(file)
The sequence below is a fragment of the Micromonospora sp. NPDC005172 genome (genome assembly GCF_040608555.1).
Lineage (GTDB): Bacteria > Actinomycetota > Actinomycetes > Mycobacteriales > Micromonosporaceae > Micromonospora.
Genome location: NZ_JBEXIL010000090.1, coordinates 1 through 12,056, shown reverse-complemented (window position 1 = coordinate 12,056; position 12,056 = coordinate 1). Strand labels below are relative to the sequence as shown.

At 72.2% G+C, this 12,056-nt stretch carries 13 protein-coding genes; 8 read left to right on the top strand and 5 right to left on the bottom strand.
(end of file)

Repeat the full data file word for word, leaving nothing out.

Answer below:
The sequence below is a fragment of the Micromonospora sp. NPDC005172 genome (genome assembly GCF_040608555.1).
Lineage (GTDB): Bacteria > Actinomycetota > Actinomycetes > Mycobacteriales > Micromonosporaceae > Micromonospora.
Genome location: NZ_JBEXIL010000090.1, coordinates 1 through 12,056, shown reverse-complemented (window position 1 = coordinate 12,056; position 12,056 = coordinate 1). Strand labels below are relative to the sequence as shown.

At 72.2% G+C, this 12,056-nt stretch carries 13 protein-coding genes; 8 read left to right on the top strand and 5 right to left on the bottom strand.